Website hosting redundency

  • Is there a way to have redundancy outside my public ip address?  The ip points to my apartment, but say the power goes out in my apartment and my (stupid) isp doesn't battery backup any of their equipment, is there a way to ensure that my site stays online?  Talking about hosting in two different spots under what would be two different public ip addresses.

    I will also want redundancy on my side of the public ip address so that if a box goes down, the site stays up.  Is pfsense able to do this?  I poked around in the config and didn't find anything that stuck out right away.  I know it can do fail-over for the interfaces and entire router, but I wasn't sure if it could do that for a server behind it.

    Thanks for your help!

  • I did find so I got that figured out.  Is there a way to have redundant servers on the inside of my firewall?

  • HAProxy may be able to do that.

    For automatic failover, DynDNS basic services don't support that, you need the full blown Dynect platform, which is not cheap.

  • I was looking at custom dyndns which I believe does allow that. I'll have a look at haproxy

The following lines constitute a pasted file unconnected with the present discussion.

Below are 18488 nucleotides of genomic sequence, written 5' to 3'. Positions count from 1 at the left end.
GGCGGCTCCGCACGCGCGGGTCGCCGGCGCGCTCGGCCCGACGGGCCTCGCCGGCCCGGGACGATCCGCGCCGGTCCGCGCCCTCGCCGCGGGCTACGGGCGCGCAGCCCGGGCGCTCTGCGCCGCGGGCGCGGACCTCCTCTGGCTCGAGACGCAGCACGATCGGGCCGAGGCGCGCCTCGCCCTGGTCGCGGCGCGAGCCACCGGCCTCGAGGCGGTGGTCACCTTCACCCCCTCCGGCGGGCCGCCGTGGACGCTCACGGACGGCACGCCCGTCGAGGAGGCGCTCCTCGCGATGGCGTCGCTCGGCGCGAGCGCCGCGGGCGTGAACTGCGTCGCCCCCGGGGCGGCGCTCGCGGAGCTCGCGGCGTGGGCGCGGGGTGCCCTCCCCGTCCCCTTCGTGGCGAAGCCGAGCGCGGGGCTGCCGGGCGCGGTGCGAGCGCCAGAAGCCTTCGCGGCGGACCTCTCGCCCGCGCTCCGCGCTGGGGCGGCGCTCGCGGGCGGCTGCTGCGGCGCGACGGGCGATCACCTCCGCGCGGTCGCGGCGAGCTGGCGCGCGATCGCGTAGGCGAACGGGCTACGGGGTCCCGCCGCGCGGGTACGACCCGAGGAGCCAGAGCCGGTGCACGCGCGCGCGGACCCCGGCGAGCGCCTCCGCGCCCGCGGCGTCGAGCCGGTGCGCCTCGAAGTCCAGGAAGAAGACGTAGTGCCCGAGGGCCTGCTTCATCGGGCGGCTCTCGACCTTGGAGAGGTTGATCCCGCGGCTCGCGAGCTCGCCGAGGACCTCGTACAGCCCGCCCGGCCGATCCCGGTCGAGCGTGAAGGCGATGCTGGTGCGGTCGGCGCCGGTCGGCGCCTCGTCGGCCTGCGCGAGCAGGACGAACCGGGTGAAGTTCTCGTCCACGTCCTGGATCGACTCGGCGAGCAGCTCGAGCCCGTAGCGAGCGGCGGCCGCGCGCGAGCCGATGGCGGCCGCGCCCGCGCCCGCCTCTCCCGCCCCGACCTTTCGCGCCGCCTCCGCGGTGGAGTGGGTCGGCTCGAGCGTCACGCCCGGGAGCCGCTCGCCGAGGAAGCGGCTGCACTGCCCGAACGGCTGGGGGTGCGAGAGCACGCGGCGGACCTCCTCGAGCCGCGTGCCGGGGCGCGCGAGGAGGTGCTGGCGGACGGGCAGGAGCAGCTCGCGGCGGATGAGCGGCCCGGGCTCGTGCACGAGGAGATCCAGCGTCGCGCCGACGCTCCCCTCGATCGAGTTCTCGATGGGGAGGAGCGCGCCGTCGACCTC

• Nope, it allows you to do a manual failover (that is, you have to write all the tools to do it, or visit their site and do it manually). The only part of the DynDNS range that offers automatic failover is the full Dynect platform (not even the Dynect SMB range does).  Quoting from their Dynect SMB page (emphasis mine):

    Need more? Upgrade to the Dynect Platform.

    Looking for geographic targeting? Active failover with global monitoring? Need to share traffic between different Content Delivery Networks (CDNs)? These advanced features are available with a simple upgrade from Dynect SMB to the full Dynect Platform. Simply contact your friendly support ninja or Dynect concierge for more details on how to get started.

  • Rebel Alliance Developer Netgate

    If you have your own DNS, some places have done this by having stupidly low TTLs and then having DNS hosted on or updated by the firewall. (I think that's how Barracuda does it).

    Relying on DNS for that is asking for trouble though, there's no telling who caches that info longer than you expect them to.

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